Review of 'The Perks of being a Wallflower'

Review of 'The perks of Being a Wallflower' by Stephen Chbosky

"And in that moment, I swear we were infinite"

4/5 Stars

Author: Stephen Chbosky
Pages: 240
Price: £5.99
Publisher: Simon & Schuster UK

Charlie is a freshman. And while he's not the biggest geek in the school, he is by no means popular. Shy, introspective, intelligent beyond his years yet socially awkward, he is a wallflower, caught between trying to live his life and trying to run from it. Charlie is attempting to navigate his way through uncharted territory: the world of first dates and mix-tapes, family dramas and new friends; the world of sex, drugs, and The Rocky Horror Picture Show, when all one requires is that perfect song on that perfect drive to feel infinite. But Charlie can't stay on the sideline forever. Standing on the fringes of life offers a unique perspective. But there comes a time to see what it looks like from the dance floor.

„The Perks of Being a Wallflower“ wasn’t that convincing for me. I really like the style of writing of Chbosky a lot. I think the whole Idea of the story is quite beautiful but it isn’t worked out that great if you ask me. Charlie, the protagonist of the story, is sometimes hard to understand and often I asked myself why he did something or why he didn’t do it. Also he is quite labile which means that he cries very often and which is unreasonable in most of the moments.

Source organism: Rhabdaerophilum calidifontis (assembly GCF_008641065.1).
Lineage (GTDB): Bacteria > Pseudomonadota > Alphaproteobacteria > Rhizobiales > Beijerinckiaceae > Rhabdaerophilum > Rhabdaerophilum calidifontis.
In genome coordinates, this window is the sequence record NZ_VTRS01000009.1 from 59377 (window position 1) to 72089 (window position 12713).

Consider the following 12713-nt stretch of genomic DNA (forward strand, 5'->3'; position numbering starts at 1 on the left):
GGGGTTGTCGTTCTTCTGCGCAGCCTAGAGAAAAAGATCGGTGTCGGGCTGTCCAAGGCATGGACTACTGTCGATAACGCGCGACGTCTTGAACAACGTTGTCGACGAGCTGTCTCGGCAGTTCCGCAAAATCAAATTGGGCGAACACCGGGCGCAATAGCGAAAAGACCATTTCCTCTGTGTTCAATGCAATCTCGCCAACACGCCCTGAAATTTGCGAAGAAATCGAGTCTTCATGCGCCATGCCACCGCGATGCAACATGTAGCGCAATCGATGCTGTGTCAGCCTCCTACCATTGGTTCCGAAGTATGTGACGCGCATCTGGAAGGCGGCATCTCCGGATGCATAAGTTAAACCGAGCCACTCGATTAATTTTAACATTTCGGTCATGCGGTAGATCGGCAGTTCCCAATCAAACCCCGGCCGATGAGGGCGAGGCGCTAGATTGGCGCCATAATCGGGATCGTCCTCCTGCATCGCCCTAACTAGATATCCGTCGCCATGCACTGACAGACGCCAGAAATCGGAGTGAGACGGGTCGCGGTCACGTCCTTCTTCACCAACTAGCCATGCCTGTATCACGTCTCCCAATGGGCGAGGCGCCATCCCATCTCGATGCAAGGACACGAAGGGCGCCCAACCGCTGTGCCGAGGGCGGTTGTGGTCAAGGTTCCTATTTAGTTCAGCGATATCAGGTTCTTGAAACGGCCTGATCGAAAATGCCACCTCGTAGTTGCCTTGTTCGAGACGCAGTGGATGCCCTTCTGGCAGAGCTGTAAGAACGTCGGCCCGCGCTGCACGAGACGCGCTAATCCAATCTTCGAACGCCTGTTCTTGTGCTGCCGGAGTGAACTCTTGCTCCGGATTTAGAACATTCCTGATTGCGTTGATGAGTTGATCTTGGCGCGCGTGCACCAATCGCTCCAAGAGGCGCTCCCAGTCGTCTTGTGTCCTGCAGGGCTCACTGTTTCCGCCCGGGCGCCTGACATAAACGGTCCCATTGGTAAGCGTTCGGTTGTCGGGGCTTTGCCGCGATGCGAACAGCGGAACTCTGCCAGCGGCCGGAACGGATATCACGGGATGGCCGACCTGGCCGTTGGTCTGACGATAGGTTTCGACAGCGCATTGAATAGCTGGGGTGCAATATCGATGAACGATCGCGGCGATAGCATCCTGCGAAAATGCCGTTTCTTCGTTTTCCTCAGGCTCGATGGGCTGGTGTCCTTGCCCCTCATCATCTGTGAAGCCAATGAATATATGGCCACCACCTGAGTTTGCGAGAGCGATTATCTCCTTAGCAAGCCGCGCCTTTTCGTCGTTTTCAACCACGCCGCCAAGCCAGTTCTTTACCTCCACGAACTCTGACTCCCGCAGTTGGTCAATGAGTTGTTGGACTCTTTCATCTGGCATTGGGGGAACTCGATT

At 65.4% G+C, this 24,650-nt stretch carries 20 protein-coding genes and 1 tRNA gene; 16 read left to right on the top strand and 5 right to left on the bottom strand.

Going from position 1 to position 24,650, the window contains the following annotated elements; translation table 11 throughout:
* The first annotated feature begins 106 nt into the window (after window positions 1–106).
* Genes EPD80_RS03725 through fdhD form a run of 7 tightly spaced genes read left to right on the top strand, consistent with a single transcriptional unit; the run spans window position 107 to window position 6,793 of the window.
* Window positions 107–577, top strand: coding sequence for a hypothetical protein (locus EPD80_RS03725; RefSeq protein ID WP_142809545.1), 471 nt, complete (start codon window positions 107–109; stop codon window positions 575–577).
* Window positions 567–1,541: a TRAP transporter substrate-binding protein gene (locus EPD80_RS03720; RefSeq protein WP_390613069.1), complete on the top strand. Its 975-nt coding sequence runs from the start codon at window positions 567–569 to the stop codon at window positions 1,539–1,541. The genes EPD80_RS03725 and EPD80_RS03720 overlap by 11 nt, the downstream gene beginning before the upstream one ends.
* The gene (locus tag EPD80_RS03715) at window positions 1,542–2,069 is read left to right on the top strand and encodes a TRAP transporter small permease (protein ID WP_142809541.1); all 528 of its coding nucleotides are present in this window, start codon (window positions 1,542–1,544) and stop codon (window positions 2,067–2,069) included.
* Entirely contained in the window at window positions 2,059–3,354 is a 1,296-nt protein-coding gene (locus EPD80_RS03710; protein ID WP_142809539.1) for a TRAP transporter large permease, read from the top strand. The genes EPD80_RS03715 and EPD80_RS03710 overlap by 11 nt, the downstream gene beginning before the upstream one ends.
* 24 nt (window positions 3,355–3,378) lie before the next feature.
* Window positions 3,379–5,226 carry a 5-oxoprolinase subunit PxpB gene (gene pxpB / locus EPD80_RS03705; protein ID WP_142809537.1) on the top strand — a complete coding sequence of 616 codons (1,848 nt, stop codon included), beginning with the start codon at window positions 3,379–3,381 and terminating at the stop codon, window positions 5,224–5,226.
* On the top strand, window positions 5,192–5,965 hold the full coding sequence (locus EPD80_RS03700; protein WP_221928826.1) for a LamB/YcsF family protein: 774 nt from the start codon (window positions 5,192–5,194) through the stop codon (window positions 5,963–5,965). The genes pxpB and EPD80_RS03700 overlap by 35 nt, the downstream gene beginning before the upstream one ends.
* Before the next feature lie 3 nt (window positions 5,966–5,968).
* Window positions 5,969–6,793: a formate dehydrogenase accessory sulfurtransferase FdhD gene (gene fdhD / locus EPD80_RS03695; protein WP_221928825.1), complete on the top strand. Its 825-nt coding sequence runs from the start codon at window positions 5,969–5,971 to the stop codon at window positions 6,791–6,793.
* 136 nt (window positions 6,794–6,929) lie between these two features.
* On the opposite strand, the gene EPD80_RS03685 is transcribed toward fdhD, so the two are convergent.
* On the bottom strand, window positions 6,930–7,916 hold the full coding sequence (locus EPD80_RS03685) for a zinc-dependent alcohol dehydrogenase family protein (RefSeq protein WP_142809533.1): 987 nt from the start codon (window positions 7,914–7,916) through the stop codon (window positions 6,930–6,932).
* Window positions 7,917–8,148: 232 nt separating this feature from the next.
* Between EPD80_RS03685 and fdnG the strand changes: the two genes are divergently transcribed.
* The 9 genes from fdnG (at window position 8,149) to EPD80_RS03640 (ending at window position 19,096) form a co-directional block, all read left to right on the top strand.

The whole book consists of letters which Charlie sends to a “friend” of him, who he actually doesn’t know.  In those letters he reports about his day. So he tells what happened and what he is feeling and thinking. So theoretically it is like a diary  and that is why the reader is very close to the story.
The story is also about books, movies, songs, quotes and other things. That’ great! Especially when it is about books and quotes which are very familiar to me.
The real life is represented quite well because not everything is perfect and the reader gets to know it. I knew the movie before reading the book and actually like it more. But I can still recommend the book because the content is worth reading it. Even if I didn’t find it fantastic I think I’ll reread it at some point.

Get the book here: Amazon.co.uk 

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